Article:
A winding river
On the Rocks; The Woodstock Times
Robert and Johanna Titus
Congressman Faso has introduced a resolution in Congress that recognizes the natural resources and economic importance of the Upper Delaware River watershed. It was supported by something called the Coalition for the Delaware River Watershed. As much as anything, the resolution is looking to improve the area’s tourist trade and we are in full support of that. This picturesque region is well worth visiting. Have you spent much time there? Well maybe we can give you a good reason to visit.
We have often enjoyed driving west on the valley of the East Branch of the Delaware. It passes through a largely rural region which presents us with a very scenic drive. What you are bound to notice very quickly is how the slopes on each side of the river are so steep. The valley is narrow here and its slopes rise up and tower over the river itself.
That’s unusual in the Catskills region. Our river valleys typically slope down far more gently. The story becomes more interesting when you get a good map out. Take a look at our first picture.
It traces the river from Corbett to Linden. Notice the broad sinuous curves that the river follows. These sorts of curves are commonplace among rivers but, not with this sort of river. These river bends have quite a story to tell.
This is properly called a meandering stream and the derivation of the word meandering is obvious; it refers to our sinuous curves. The problem is that meandering streams are supposed to be found on rivers that flow across enormous wide floodplains but there are virtually no floodplains here. The Mississippi is very good at meandering. And the other problem is that meandering streams are not supposed to be found at the bottoms of canyons. We geologists have a lot of explaining to do.
The story goes back to the 1930’s when a New York State Museum geologist named Rudolf Ruedemann began looking at these rivers and did some deductive thinking. Ruedemann knew that meandering streams had to have formed on broad floodplains and so he, in his mind’s eye, traveled back in time and saw our western Catskills as they may have been during the Cretaceous Time Period, about 100 million years ago. Ruedemann deduced that the western Catskills region must have been flat at that time. No hills or mountains rose up as they do today. That flat landscape, he reasoned, was ideal for the production of meandering streams. And so it was that rivers which would become our modern East and West Branches of the Delaware, found themselves flowing in those broad sinuous meanders. And they were flowing across an enormous flat landscape.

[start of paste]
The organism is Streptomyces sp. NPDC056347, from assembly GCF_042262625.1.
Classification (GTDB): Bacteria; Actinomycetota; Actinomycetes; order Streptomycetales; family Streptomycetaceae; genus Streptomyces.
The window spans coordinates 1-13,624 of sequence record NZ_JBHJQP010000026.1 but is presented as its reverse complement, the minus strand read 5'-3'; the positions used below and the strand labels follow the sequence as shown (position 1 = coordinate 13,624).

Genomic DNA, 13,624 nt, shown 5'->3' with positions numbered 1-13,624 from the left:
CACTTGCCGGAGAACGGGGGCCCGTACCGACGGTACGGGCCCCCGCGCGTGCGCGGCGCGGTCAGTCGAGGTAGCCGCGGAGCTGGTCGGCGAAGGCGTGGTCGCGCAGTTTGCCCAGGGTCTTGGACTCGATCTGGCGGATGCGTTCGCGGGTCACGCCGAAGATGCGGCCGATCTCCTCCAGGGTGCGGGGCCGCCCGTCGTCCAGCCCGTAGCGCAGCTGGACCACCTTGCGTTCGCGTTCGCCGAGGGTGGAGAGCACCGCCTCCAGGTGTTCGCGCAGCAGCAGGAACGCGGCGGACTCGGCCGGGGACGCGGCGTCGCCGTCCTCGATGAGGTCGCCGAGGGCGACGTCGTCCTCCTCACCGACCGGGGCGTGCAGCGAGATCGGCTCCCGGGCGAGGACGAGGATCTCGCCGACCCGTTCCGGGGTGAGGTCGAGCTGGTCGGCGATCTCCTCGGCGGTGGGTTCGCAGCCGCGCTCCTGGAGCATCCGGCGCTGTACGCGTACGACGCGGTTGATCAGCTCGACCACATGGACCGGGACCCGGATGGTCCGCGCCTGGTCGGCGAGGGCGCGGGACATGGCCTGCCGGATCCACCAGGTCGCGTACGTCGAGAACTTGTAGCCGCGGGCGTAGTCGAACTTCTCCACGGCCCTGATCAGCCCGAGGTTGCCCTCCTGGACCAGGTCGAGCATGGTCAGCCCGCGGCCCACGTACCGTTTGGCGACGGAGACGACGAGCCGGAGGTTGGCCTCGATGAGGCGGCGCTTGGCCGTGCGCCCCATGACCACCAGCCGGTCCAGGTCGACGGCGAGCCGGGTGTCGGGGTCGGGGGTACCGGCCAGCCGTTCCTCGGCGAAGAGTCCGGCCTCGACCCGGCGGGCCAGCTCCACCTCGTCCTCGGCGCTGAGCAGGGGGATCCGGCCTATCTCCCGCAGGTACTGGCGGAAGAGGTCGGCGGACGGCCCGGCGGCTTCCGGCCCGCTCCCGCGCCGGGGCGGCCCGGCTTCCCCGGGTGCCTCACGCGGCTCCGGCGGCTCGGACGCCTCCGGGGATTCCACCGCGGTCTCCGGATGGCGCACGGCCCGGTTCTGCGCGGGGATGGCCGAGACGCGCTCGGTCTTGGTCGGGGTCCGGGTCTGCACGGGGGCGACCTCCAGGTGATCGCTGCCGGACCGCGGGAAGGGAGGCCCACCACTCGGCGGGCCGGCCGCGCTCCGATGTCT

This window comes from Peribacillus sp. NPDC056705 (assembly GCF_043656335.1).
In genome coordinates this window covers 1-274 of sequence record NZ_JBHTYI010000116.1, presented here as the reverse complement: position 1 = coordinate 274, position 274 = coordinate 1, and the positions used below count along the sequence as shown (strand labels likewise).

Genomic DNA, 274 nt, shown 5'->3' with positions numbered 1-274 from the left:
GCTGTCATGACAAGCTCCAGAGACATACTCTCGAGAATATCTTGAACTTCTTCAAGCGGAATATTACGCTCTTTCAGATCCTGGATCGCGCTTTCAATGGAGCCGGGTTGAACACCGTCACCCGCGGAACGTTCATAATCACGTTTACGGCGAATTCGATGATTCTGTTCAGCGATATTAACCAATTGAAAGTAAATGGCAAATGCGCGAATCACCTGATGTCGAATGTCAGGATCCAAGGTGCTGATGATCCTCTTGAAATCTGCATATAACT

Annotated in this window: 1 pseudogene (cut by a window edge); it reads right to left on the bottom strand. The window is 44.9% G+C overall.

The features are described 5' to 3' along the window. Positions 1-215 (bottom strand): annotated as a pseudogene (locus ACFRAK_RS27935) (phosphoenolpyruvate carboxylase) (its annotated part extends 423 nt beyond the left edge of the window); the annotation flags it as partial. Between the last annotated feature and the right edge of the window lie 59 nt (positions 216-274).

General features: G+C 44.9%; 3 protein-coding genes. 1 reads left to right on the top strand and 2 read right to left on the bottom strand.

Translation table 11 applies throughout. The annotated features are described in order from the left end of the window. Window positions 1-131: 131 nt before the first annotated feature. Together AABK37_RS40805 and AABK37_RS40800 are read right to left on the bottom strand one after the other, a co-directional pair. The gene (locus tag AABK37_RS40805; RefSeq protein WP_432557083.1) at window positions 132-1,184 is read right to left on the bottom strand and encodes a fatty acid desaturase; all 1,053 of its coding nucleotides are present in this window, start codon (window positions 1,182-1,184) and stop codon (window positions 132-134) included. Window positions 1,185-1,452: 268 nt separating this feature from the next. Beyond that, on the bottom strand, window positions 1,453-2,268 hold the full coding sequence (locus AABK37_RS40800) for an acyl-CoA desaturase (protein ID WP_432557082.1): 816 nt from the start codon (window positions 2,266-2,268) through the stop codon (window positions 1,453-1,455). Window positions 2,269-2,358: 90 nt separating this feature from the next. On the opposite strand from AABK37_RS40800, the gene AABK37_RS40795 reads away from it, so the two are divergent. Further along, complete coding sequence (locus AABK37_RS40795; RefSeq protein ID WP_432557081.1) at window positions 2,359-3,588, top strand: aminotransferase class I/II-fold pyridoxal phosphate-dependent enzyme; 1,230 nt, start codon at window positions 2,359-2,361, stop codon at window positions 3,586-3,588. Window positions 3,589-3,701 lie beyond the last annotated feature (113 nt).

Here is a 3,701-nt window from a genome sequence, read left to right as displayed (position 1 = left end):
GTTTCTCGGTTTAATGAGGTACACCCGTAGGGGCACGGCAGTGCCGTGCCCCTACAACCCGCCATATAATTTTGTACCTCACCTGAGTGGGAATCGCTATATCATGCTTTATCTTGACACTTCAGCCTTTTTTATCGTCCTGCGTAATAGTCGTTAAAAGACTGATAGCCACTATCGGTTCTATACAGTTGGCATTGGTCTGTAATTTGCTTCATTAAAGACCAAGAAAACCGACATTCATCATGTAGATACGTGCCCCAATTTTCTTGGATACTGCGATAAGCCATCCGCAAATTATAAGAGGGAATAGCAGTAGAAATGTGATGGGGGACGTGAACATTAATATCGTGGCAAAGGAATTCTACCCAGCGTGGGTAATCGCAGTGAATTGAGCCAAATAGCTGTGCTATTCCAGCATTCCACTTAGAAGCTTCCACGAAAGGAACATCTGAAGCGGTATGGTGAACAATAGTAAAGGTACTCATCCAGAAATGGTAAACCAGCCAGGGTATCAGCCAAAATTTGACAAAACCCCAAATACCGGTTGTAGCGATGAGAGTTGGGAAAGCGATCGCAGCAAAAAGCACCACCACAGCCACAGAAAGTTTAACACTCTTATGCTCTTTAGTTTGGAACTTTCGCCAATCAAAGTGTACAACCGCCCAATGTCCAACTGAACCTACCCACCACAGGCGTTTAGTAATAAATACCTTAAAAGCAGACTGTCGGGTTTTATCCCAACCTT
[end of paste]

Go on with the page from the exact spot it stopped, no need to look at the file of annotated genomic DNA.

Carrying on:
Then things changed. The crust of our whole region began a long slow uplift. The East and West Branches found themselves in a rising landscape. Their meanders had no choice but to begin eroding into that rising land. The meanders were trapped as, above them, were those rising slopes. That is how our distinctive landscape came into being.
All this speaks of the East Branch occupying a very old river channel. It could be that the banks of the river date back to the Cretaceous, 100 million years ago – or more. If you get a chance to go out there, and can climb down to the edge of the river, then think about all this. During the Cretaceous the river was right where it is today. There were dinosaurs in abundance during the Cretaceous. Stand on the edge of the river and look to your left and then to your right. There once were dinosaurs there, drinking the waters of this stream!
Contact the authors at firstname.lastname@example.org. Join their facebook page “The Catskill Geologist.” Read their blogs at “thecatskillgeologist.com.”